My room is very small, with only simple plywood walls to separate me form the living room and front door. Except after lunchtime, the house is quite noisy, with many people and relatives in and out;loud music; and the television on. This was a little hard to get used to, but I have come to see it-the constant noise-as a way of creating privacy for people. Quarters are very close, and if there was no background noise you would hear everything.
The meals are very simple and traditional. The first few days I was here we had special meals for the Day of the Saints, since then it has been more typical fare of rice, beans, tortillas, etc.
I told my family I was vegetarian (of which I was very glad I did after going to the meat market several days later!) so my diet has been rather plain.
Unfortunately after only a few days here I was extremely ill with stomach problems. I think this is when I was most homesick. It was probably something I ate, I´m still not sure. Perhaps just travel stress. I was actually relieved to get sick so soon, as I am hoping my stomach will toughen up faster!
The school/place I am volunteering is El Nahaul. They run several volunteer programs for children in the community. My first day there at the school was a little overwhelming for a variety of reasons, but by the time of my next day there, I felt alot more comfortable. They have an amazing program, and it is easy to see the wonderful results they have in the community.
My first day at Spanish school they gave me an instructor who didn´t quite work for me-since I spoke basically zero Spanish! However by the next time I had class, I had a new teacher who is simply wonderful. Her name is Alma, and by Guatemalan standards she is a very modern woman. With her I have drastically increased my conversation skills in just 2 days.
Today she took me to the Mercado Minerva, which is this huge market that takes place in the streets around this enormous temple to Minerva. The temple itself is rather astonishing, and just sort of rises up in the midst of a great deal of chaos. The temple was built by one of the previous presidents of Guatemala, who had the strange idea that Xela would be the next Athens!! It looks very out of place here, but it is very beautiful.
More impressive was the Mercado itself, where everything you can imagine is availible, from fruits and vegetables to clothes. Visually it was quite overwhelming, with all the women in their indigenous clothing and the enormous plies of everything you can think of.
Alma also took me to a supermercado, where I gratefully found and joyfully purchased real coffee! My host family drinks only Nescafe, which is…not my first choice. So I told them I would buy real coffee for the family every week I am here. It doesn´t cost me much, but for them, it is alot. I also decided to buy fresh vegetables every week, otherwise I end up esting alot of boiled potatoes and carrots. When I brought all the vegies and coffee home this afternoon, my host family was very happy!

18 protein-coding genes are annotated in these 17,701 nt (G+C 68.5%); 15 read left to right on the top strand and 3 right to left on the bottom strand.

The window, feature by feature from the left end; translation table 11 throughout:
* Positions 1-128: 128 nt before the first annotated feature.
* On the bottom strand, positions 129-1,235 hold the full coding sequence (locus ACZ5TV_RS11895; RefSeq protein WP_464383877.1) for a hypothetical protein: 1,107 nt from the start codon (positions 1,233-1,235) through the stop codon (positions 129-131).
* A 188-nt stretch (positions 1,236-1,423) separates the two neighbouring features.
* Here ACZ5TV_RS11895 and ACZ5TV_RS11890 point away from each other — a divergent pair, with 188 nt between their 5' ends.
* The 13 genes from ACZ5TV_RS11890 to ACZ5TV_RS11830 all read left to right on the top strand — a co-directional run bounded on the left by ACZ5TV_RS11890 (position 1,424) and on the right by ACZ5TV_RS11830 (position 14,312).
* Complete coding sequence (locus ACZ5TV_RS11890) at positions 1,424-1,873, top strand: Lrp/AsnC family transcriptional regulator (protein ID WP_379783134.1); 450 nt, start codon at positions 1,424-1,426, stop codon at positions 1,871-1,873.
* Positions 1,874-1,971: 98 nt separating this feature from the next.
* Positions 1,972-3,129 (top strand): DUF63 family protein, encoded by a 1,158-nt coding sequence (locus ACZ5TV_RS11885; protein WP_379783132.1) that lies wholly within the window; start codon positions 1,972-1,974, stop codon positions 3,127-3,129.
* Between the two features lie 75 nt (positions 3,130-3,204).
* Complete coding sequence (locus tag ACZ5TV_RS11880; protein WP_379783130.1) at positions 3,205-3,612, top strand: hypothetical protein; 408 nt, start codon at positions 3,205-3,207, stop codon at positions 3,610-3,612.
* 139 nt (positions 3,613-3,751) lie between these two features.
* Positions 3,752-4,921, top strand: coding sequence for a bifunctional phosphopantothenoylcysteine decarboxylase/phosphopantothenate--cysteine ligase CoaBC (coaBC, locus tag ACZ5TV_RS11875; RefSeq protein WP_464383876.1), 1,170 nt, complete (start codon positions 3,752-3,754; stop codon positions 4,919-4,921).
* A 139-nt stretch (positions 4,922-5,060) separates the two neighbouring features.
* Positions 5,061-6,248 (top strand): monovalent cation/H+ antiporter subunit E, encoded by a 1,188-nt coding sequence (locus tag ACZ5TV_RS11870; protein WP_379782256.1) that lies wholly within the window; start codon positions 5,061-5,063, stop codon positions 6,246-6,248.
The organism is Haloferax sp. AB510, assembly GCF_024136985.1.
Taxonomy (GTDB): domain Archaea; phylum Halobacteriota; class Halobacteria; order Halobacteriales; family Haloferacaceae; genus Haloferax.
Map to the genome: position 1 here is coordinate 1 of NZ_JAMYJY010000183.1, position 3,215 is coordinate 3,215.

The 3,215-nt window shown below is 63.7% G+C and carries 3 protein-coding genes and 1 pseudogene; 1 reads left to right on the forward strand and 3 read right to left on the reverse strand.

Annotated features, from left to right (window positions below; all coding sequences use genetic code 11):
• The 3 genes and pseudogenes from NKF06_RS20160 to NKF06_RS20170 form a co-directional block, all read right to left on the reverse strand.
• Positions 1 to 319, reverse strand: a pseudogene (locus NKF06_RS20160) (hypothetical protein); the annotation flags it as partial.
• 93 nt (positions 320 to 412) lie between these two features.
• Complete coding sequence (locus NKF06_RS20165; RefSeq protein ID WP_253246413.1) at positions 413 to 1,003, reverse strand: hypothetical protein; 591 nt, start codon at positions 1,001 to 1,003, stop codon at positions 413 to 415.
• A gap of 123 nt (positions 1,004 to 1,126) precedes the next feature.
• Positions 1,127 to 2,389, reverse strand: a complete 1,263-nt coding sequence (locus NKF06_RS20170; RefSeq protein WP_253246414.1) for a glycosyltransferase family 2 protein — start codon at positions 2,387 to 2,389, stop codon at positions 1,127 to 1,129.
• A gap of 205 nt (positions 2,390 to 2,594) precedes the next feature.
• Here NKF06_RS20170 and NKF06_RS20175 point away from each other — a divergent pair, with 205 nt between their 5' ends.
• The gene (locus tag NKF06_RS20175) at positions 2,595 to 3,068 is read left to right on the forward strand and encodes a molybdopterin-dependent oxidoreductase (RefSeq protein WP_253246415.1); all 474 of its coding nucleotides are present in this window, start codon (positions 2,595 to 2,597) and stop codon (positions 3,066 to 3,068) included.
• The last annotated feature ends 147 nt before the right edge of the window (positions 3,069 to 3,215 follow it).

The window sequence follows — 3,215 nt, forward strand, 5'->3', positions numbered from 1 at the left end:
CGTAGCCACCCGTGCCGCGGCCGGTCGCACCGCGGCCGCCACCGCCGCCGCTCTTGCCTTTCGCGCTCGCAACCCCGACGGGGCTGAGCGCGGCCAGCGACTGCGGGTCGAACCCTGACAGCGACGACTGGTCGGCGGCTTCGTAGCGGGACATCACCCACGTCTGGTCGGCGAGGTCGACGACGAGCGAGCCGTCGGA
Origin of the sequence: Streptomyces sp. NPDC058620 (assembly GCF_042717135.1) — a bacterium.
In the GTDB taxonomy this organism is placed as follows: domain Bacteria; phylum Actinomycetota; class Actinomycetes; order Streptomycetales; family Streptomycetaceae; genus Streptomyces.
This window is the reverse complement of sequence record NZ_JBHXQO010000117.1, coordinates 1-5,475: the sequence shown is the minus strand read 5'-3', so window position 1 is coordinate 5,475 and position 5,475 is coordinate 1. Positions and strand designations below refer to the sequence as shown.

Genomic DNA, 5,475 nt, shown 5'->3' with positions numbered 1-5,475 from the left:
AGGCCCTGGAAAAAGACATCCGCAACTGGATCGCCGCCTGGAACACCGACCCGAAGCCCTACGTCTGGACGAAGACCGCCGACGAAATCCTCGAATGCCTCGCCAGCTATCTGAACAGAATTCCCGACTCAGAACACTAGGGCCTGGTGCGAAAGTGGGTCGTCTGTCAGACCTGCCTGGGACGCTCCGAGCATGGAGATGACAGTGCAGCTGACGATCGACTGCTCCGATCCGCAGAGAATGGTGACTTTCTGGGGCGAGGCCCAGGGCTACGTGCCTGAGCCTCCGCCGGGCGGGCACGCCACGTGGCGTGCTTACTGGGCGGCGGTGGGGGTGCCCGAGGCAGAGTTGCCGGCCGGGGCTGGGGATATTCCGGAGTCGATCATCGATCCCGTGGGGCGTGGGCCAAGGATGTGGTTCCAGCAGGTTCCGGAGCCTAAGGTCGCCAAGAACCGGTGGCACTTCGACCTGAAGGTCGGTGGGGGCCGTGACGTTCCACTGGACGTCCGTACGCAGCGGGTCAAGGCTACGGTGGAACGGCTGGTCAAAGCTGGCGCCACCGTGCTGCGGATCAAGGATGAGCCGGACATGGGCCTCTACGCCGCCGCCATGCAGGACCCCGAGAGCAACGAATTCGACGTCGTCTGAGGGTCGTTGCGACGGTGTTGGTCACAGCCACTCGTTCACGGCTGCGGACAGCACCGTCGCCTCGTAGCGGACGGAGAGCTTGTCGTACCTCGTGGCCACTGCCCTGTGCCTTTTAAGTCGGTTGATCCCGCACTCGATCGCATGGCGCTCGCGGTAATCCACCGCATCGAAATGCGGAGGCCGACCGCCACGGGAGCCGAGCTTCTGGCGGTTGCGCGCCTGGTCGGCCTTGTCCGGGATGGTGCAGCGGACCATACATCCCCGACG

Ah yes, back to the school: the volunteer program is really wonderful. My current volunteer job is to help teach English to two groups of kids with another teacher/volunteer named Monica from Norway. We have two classes to teach in the afternoon, one to kids who are quite young, the other to kids who are around 12 years old. Apparently, although the education in Guatemala in free-it isn´t really free. Kids cannot attend without uniforms, books, etc, which all must be bought seperately. Classes in subjects like English cost extra, so most people don´t take English,etc. Most children are lucky to finish even the 3rd grade here. So, the programs of El Nahual are very important to the community, and the classes are all full. It was amazing teaching the class with Monica, who has come up with some creative ways to teach English to these challenged children.
I am also impressed with the director of the school, who has a real earnestness and great compassion for his community. The school is only 3 years old, and is very sucessful-you can see that the money you pay for Spanish lessons really does go back into the community.
Other things about Xela: most noticably, there are loads of dogs. Hundreds of them, they are everywhere. For the most part they seem friendly enough, but I´ve already had a few run ins with afew dogs(note to self: DO NOT walk down street with bread in your hand!). Many of the dogs seem very hungry, look starving, are going thru the trash…I have been giving some food to those dogs that look like they are nursing puppies and seem desperate for´s hard for an animal lover to see hungry animals. But for the most part, they seem loved and happy-just hungry.
There is much poverty here, and everyday I see something that is difficult to see-I want to help, but cannot. One can feel sorry for the animals, but truthfully there is not even enough food for many children. Many of the children come to the school hungry. People here work constantly and yet have little. There is an interesting love of things American, and American culture in general-clothing, music, and television-yet life is very family based and uncomplicated in some ways.
I don´t really have the time to miss ¨home¨because I am so busy studying and just taking the amazing expereince of being here. It´s only been 6 days so far, and I am amazed every morning to wake up in my little bed in Xela, get up, and walk out into the streets…the buildings are so colorful, the enormous metal and wooden doors on the houses,the colors…
Until next time, Adios!


15 responses to “First Post from Guatemala”